No one likes to see the value of their portfolio go down. All that red on the screen can be disturbing.
But pullbacks, corrections and crashes are part of long-term investing.
It’s how an investor deals with their emotions that matters.
We’re now dealing with the aftermath of an exhilarating, sometimes manic and euphoric bull market run since the pandemic lows.
Many investors are asking, “Is this it? Is this the big one?”
Others wonder whether this is a much needed correction for stocks, and if the economic environment is generally strong enough to support further gains.
BCA Research has been monitoring economies and financial markets for years.
They’ve come up with some answers to their clients’ most recent frequently asked questions.
Here are a handful of questions, answers, and charts from a report by Chief Global Strategist, Peter Berezin.
- The selloff in equities since the start of the year marks a long overdue correction rather than the start of a bear market.
- Stocks often suffer a period of indigestion when bond yields rise suddenly, but usually bounce back as long as yields do not move into economically restrictive territory.
- BCA’s bond strategists expect the 10-year yield to rise to 2%-to-2.25% by the end of the year, which is well below the level that could trigger a recession.
- While valuations in the US remain stretched, they are much more favourable abroad. Investors should overweight non-US markets, value stocks, and small caps in 2022.
- Go long homebuilders versus the S&P 500. US homebuilders are trading at only 6.5-times forward earnings and will benefit from tight housing supply conditions and a moderation in input costs.
Q: What do you see as the main reasons for the equity selloff?
A: At the start of the year, the S&P 500 had gone 61 straight weeks without experiencing a 6% drawdown, the third longest stretch over the past two decades.
Stocks were ripe for a pullback.
The backup in bond yields provided a catalyst for the sellers to come out.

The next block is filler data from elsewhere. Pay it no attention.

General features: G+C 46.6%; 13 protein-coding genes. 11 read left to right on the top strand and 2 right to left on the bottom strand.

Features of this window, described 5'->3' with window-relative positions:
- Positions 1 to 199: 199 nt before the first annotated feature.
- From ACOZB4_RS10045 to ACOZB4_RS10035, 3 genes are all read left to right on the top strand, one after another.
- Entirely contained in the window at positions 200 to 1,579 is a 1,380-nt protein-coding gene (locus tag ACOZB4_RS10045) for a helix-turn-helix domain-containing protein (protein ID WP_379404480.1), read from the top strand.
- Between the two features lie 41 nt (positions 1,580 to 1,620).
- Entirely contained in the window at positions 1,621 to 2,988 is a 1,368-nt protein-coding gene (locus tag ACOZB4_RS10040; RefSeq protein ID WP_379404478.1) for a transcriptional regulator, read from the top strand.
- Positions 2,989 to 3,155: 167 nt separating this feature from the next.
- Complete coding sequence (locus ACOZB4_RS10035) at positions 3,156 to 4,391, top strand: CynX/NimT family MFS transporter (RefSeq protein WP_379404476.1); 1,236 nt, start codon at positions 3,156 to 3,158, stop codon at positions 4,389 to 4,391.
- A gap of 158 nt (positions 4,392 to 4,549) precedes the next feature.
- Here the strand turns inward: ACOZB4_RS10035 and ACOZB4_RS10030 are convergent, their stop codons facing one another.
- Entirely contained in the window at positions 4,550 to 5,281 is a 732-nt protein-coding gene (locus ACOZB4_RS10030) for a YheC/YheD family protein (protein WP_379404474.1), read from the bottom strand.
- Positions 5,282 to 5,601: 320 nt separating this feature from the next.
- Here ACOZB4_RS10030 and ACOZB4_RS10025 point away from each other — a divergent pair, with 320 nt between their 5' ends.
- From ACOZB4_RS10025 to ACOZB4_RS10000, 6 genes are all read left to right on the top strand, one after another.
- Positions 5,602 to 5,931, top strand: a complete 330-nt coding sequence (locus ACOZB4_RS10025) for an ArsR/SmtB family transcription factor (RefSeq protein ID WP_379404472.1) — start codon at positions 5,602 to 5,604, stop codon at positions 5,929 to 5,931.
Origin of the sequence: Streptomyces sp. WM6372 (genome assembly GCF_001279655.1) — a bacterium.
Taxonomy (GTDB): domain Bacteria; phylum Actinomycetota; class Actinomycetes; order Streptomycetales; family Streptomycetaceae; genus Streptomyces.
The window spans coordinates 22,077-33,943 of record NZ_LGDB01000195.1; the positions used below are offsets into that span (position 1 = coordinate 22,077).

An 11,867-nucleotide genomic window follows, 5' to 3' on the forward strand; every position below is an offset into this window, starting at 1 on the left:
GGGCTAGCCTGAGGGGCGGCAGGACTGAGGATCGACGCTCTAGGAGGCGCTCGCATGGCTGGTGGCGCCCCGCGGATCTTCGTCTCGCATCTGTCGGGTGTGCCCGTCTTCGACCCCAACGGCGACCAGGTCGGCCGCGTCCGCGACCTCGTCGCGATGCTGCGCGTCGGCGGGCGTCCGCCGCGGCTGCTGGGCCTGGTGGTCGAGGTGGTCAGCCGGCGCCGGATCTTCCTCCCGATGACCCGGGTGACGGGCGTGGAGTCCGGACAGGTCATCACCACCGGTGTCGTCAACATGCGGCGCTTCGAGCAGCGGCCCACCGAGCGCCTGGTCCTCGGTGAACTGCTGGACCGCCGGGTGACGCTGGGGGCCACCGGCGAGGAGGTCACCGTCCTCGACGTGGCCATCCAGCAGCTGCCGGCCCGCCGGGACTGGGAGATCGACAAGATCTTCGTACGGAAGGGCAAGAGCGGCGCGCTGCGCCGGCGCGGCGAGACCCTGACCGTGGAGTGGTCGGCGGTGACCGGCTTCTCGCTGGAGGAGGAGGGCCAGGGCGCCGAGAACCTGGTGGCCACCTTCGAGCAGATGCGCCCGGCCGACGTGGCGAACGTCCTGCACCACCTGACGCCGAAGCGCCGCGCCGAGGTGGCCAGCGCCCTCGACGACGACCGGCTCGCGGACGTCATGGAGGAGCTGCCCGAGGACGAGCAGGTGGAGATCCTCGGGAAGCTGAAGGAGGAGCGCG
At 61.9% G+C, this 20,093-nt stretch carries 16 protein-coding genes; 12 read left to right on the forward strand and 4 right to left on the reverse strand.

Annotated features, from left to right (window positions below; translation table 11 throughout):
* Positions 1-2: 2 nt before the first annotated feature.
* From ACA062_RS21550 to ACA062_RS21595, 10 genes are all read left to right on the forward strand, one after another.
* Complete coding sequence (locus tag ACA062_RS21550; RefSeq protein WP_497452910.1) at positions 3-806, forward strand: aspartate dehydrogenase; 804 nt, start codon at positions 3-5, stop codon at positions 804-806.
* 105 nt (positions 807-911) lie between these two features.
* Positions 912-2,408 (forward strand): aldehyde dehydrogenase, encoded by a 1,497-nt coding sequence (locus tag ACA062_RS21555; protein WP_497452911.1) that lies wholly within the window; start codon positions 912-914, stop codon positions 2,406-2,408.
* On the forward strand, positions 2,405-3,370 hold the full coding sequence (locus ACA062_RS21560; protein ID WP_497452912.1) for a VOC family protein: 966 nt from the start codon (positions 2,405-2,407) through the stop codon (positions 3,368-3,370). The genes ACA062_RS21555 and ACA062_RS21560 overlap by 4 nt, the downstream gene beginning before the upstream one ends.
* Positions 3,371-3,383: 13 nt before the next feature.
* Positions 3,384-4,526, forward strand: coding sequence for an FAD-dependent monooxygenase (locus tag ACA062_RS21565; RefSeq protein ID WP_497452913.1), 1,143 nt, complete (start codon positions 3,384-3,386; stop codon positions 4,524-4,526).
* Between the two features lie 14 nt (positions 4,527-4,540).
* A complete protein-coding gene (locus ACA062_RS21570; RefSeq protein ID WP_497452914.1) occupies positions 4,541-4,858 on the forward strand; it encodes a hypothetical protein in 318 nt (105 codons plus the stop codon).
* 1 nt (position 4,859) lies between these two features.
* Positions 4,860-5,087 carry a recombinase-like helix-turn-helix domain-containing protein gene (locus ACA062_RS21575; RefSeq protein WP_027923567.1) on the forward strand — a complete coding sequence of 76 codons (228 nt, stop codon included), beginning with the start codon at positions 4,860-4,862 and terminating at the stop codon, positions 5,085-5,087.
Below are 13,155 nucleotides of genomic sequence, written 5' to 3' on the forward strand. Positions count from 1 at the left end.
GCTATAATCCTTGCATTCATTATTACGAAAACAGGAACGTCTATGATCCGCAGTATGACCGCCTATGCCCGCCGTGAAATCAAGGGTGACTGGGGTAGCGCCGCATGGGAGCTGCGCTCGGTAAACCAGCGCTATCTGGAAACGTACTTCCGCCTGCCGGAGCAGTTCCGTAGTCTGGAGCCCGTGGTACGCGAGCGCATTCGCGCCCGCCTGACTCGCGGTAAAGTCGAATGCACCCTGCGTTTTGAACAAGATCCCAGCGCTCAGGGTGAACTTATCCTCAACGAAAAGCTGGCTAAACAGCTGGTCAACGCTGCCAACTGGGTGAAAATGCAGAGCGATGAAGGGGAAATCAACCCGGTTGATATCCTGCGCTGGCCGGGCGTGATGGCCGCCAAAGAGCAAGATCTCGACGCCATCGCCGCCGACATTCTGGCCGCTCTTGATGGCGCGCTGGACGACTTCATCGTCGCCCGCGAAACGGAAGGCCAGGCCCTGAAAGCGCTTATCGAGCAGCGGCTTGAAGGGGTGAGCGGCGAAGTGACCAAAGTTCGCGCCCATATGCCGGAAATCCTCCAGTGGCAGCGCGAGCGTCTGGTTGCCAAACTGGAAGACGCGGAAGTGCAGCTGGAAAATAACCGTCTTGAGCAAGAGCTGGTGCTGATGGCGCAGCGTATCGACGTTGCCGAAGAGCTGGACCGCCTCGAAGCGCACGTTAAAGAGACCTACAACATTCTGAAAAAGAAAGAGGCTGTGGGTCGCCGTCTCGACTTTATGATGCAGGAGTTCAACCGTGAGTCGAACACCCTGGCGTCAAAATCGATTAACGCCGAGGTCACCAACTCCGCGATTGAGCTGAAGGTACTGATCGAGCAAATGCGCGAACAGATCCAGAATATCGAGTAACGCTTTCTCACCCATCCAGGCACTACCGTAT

Not surprisingly, growth stocks fell hardest, as they are most vulnerable to changes in the long-term discount rate.
At last count, the S&P 500 Growth index was down 13.7% YTD, compared to 4.1% for the Value index.
Our research has found that stocks often suffer a period of indigestion when bond yields rise suddenly, but usually bounce back as long as yields do not move into economically restrictive territory.
BCA’s bond strategists expect the 10-year yield to rise to 2%-to-2.25% by the end of the year, which is well below the level that could trigger a recession.
Historically, equity bear markets have coincided with recessions (Chart 1).
Corrections can occur outside of recessionary periods, but for stocks to go down and stay down, corporate earnings need to fall.
That almost never happens unless there is a major economic downturn.
In fact, the only time in the last 50 years the US stock market fell by more than 20% outside of a recessionary environment was in October 1987.
Chart 1. Recessions And Bear Markets Tend To Go Hand In Hand
Q: To the extent that the Fed is trying to engineer tighter financial conditions, doesn’t this imply that stocks must continue falling?
A: That would be true if the Fed really did want to tighten financial conditions, either via lower stock prices, a stronger dollar, higher bond yields, or wider credit spreads.
However, we do not think that this is what the Fed wants.
Despite all the chatter about inflation, the 5-year/5-year forward Treasury Inflation-Protected Securities (TIPS) breakeven inflation rate has fallen to 2.05%, which is 25 basis points below the bottom end of the Fed’s comfort zone (Chart 9).
Chart 9. Market-Based Long-Term Inflation Expectations Are Below The Fed’s Comfort Zone
Q: Valuations are still very stretched. Even if the conflict in Ukraine does not spiral out of control and the goldilocks macroeconomic scenario of above-trend global growth and falling inflation comes to pass, hasn’t much of the good news already been discounted?
A: US stocks are quite pricey.
Both the Shiller PE ratio and households’ allocations to equities point to near-zero total returns for stocks over a 10-year horizon.
That said, valuations are not a useful timing tool.
The business cycle, rather than valuations, tends to dictate the path of stocks over medium-term horizons of 6-to-12 months (Chart 19).